BALTIMORE (WJZ) — With the warmer weather comes more people exercising.  But with an aging population, pain keeps many from doing what they love.

Andrea Fujii explains how to keep older joints healthy. 

Stuart Lumsden is only riding now because he’s replaced both hips.

“I knew something was going to be necessary because I couldn’t reach my toes,” said Lumsden.

At 56, he’s one of the many baby boomers around the country who’ve received joint replacement surgeries.

But Dr. Michael Mont, orthopedic surgeon with Sinai Hospital, says surgery isn’t the only option.

“You should always try to forestall the need for an artificial joint, try to keep what nature gave you,” said Mont.

Some patients opt for joint saving treatments, including getting to a doctor early. There are cartilage producing and saving injections instead of surgery, anti-inflammatory shots or medications.  There’s also exercise to reduce joint stress.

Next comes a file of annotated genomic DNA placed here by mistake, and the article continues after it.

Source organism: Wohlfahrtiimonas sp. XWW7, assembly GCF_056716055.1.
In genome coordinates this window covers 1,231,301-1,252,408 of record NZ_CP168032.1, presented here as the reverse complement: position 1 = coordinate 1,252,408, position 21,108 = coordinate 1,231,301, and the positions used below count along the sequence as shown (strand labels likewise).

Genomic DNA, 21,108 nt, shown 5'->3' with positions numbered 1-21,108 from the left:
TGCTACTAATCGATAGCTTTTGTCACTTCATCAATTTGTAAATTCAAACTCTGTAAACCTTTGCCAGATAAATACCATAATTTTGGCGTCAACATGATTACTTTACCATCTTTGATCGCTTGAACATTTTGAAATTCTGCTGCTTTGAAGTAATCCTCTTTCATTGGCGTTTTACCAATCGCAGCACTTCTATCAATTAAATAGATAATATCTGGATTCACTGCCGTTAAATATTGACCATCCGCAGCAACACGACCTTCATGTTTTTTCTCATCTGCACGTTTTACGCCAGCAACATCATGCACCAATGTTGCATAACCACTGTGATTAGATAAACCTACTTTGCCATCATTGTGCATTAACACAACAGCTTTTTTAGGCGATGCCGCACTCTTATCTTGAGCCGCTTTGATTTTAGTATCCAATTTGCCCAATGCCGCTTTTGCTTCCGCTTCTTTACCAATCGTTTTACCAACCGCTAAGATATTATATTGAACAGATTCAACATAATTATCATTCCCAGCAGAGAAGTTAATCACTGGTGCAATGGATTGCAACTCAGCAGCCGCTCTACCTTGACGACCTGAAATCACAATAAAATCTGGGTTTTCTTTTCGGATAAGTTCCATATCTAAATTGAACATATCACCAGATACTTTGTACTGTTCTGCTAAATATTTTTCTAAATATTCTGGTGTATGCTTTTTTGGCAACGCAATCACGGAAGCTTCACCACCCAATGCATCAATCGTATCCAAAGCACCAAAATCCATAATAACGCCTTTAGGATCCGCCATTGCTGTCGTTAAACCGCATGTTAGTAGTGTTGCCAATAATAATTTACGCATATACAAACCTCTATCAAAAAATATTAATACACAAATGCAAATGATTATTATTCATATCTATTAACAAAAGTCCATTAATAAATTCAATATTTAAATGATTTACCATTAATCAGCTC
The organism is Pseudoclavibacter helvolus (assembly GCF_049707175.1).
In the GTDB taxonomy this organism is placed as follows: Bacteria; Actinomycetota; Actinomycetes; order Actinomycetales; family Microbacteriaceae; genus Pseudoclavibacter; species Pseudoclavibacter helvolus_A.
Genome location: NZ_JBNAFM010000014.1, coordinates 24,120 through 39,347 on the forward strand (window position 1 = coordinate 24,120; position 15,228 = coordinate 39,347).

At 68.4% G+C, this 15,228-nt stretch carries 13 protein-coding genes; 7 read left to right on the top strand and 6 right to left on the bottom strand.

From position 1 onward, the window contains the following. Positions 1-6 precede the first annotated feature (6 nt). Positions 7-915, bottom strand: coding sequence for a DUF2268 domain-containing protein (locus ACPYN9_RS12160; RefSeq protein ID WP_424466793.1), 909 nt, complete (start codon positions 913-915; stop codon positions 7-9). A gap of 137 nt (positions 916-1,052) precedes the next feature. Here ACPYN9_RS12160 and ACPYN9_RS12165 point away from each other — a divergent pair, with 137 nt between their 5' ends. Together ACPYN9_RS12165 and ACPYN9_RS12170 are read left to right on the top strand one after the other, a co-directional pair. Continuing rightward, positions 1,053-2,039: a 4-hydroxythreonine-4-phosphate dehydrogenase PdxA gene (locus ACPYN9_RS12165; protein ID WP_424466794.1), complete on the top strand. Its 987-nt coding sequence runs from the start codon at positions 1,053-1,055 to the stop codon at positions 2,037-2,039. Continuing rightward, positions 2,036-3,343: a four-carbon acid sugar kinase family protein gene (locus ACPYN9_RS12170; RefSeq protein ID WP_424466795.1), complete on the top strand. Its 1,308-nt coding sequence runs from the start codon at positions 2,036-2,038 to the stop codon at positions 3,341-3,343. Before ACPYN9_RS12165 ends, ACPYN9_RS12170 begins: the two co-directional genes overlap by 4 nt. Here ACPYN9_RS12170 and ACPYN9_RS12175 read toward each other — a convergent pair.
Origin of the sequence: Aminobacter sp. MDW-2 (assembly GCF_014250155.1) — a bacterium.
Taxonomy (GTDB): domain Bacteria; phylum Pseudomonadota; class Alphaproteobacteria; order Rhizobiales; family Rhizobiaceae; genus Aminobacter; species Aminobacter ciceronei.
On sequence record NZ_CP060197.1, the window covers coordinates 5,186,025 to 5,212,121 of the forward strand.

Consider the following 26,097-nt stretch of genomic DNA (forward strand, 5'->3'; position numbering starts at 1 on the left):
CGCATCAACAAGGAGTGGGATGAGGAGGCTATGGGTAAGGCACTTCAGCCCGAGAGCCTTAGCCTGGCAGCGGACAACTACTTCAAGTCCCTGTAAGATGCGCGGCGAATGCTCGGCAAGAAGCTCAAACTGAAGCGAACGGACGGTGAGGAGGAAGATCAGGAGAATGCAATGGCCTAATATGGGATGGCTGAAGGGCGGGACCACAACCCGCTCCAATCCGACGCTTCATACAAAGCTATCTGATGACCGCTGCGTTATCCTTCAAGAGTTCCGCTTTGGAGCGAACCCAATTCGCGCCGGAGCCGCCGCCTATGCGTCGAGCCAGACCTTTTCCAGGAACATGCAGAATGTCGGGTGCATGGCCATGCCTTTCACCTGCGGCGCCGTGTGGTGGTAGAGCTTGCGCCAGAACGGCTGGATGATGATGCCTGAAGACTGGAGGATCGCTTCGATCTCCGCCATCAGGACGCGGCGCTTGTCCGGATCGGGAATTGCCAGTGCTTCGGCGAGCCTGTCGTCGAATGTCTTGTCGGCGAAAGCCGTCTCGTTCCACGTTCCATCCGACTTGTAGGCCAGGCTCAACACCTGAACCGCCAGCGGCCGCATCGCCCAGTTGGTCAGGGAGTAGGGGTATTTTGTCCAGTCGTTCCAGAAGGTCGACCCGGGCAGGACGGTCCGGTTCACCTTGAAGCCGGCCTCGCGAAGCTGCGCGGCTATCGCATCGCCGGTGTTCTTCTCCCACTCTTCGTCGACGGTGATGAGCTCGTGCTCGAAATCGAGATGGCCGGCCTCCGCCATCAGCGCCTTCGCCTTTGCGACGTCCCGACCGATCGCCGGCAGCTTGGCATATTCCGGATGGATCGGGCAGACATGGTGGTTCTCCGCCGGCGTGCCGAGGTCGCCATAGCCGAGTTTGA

“About 40 percent of our U.S. population is obese, and that is leading to a higher incidence of arthritis in the knee and hip,” said Mont.

Medical journals report more than half of all replacement surgeries are expected to be people under age 65.

There are now about 1 million replacement surgeries. By 2016, that number is expected to double.

Surgery was the best option for Lumsden who can now peddle without pain.

To learn more about joint replacement or alternative treatments, click here.

Comments (2)
  1. david says:

    Use it or lose it. Your joint that is.

  2. Jeff says:

    He’a a great doctor!

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